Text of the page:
I don’t know about you, but anxiety convinces you that the world is out to “get you.” The media (at least here in the USA) doesn’t help dispel this myth very much either. I seriously need to stop watching cable news because it’s gotten so bad. Yet again, solo travel exposes this lie, and teaches you that it’s okay, awesome even, to trust complete strangers.
I consider myself extremely lucky because I’ve met soooooo many amazing people. From Guatemala, Japan, Russia, Macedonia, Iran, Spain, China, Australia (of course), and so much more! I’m still in touch a lot of these people, too. We’ll sometimes chat about the day when we’ll meet again in some beautiful place, one looking over a green valley or crystal clear waters. Or maybe just at a trendy bar, haha.
Our deep friendships show me that most people want the same things out of life. We want love. We want acceptance.
Fears When Traveling Alone
Don’t Fear. Instead cherish the simple things.
Okay, I love the United States (even if I express a lot of frustration on Twitter), but my culture emphasizes that money and social status are the essential paths guiding us to true happiness. But, ugh, come on. Chasing after “The American Dream” sucks. My fellow Americans, can we all agree that it sucks? You know it’s true. I can see you nodding through my computer.
What sucks even more is when you compare yourself to old classmates from high school and college, haha. Don’t do it.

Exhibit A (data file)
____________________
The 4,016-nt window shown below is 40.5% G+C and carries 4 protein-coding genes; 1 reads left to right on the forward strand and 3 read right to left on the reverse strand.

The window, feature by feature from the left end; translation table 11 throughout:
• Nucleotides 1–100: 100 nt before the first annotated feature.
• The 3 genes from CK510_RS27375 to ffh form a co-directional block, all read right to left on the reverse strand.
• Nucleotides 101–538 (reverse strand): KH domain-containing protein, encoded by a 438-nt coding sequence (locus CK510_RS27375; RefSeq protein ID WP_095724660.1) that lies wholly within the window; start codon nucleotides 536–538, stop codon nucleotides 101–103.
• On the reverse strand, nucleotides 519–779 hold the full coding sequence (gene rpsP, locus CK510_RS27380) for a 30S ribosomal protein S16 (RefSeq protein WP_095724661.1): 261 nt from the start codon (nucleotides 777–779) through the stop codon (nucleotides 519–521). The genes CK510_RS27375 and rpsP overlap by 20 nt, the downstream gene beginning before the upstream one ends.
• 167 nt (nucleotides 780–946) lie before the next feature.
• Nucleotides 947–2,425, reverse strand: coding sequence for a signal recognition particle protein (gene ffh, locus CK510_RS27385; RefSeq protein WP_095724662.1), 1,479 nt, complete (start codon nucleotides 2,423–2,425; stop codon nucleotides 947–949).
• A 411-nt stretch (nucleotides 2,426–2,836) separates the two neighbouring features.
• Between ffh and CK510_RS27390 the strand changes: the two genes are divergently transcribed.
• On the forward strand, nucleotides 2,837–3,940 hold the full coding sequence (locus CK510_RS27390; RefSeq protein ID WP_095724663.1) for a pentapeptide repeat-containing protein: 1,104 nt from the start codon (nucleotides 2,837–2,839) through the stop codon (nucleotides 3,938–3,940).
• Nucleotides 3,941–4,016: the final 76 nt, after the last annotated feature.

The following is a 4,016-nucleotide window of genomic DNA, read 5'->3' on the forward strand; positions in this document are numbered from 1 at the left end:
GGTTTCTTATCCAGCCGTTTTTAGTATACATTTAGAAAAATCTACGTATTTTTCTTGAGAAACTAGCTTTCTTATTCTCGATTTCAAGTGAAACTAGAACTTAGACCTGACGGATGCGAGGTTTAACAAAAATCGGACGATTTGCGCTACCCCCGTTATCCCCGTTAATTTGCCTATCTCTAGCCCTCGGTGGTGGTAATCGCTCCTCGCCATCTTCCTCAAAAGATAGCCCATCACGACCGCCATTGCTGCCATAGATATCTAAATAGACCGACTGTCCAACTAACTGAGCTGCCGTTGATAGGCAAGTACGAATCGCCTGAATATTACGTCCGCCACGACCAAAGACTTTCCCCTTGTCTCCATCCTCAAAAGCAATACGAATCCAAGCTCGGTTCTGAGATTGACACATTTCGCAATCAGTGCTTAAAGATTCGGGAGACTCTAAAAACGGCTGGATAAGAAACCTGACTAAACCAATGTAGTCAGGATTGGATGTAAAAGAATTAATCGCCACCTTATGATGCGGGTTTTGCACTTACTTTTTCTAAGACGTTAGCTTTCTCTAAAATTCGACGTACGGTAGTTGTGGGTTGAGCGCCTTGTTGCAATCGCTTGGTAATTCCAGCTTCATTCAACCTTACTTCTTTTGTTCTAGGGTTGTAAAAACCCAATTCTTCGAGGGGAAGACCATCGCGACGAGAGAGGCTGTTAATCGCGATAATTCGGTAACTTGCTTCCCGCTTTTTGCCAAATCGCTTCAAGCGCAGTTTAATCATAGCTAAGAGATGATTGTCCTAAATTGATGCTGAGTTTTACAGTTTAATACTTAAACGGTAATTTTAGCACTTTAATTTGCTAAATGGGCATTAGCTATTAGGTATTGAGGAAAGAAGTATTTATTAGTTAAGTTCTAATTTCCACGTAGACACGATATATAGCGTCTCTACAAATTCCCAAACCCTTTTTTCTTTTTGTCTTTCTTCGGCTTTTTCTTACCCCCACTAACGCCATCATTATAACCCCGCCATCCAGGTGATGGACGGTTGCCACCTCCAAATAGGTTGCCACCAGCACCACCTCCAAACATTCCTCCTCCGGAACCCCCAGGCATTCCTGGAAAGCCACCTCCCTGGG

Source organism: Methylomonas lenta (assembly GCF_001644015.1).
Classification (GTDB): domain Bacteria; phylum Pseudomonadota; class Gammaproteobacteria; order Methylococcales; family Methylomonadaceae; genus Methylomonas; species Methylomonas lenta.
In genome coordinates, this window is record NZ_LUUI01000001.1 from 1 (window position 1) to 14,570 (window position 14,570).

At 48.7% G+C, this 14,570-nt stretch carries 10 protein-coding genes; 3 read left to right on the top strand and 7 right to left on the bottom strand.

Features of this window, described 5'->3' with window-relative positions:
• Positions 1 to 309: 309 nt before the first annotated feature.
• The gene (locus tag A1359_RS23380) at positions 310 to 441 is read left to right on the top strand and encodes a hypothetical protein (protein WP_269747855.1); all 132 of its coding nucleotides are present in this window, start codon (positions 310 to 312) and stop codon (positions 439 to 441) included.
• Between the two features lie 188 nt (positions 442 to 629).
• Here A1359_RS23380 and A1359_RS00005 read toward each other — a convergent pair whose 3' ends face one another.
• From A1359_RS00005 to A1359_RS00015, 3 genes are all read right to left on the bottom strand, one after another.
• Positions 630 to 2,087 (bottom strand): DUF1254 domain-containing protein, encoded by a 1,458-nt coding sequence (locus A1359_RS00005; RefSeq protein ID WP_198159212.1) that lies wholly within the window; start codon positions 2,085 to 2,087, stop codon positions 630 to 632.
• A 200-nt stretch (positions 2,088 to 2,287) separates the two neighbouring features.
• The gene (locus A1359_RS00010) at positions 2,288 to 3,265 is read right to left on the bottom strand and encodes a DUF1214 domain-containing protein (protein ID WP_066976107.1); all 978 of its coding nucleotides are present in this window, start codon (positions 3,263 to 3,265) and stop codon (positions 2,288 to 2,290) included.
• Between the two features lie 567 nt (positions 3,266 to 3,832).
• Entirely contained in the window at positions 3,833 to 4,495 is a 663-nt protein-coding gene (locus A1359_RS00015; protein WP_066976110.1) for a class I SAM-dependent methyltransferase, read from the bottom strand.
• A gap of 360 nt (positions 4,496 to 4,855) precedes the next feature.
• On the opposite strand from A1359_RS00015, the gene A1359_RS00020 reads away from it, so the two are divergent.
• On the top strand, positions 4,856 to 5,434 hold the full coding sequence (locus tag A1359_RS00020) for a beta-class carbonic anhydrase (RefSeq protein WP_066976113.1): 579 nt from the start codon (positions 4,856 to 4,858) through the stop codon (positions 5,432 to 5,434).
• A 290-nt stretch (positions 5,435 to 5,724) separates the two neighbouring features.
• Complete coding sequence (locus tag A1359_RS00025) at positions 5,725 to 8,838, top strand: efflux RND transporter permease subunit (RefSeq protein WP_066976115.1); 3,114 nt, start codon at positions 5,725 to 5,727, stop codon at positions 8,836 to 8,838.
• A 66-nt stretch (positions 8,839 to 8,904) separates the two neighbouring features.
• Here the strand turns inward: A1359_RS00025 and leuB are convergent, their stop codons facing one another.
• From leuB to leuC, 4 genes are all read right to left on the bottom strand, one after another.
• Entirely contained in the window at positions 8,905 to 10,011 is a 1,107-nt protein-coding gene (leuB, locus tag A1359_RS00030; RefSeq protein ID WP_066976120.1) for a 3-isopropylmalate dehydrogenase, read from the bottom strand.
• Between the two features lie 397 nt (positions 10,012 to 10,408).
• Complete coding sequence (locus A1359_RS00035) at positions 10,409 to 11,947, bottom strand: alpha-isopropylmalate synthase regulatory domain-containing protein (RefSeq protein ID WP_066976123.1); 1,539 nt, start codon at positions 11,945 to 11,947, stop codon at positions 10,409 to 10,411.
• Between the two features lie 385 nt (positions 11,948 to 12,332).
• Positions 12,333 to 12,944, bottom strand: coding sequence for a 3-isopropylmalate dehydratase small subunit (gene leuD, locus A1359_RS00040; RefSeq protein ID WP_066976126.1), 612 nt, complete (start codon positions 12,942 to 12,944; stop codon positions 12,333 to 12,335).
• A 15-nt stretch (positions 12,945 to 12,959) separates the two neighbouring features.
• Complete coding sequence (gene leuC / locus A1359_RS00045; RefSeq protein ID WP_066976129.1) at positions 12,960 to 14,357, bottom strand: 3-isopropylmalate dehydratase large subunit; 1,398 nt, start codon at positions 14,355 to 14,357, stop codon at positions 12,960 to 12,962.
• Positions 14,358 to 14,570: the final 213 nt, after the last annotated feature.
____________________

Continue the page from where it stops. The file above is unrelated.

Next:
When traveling solo, especially if you’re on a tighter budget, you’re forced to give up the silly materialism and fall into experiences instead. All of my most memorable travel moments have happened outside swanky boutiques. For example, I’ll never forget the peaceful barbecue I had on the Isles of Lewis and Harris. Or my life-changing night on Utklippan, a small Swedish island with no running water. Perfect.
Envision Life a Year From Now
I’ve traveled solo for three years now. Which is super cool. However, fear sometimes returns into my routine. For example, I’ll wake up one morning, usually wayyy before the sun has risen, and feel knots in my throat and stomach. Why? No reason.
I don’t go down without a fight, though. Whenever I experience those dark moments, I always pause for a couple of minutes and remember what my life would have looked like if I had decided to acquiesce to my dark thoughts and stay safely in my room, without ever traveling on my own terms.
Guys. Don’t be scared of what might happen if you travel alone. Be scared of being in the same lonely place a year from now.
Not enough? Check my guide, “What to Do if I Feel Anxiety Traveling Alone,” for more info!
It is Never Too Late to Travel
Anxiety likes to tell me that it’s too late to start living.
I’m not someone who did a round the world trip after high school. My first trip overseas ever was to Bermuda. I was 21. I took my first solo trip, however, at 26. I didn’t begin my blog until I was 28 and already at major risk of losing everything since I’d just been laid off at work (at the worst possible time too…). My anxiety likes to lie all the time and say it’s too late to change myself, but my travel experiences prove otherwise.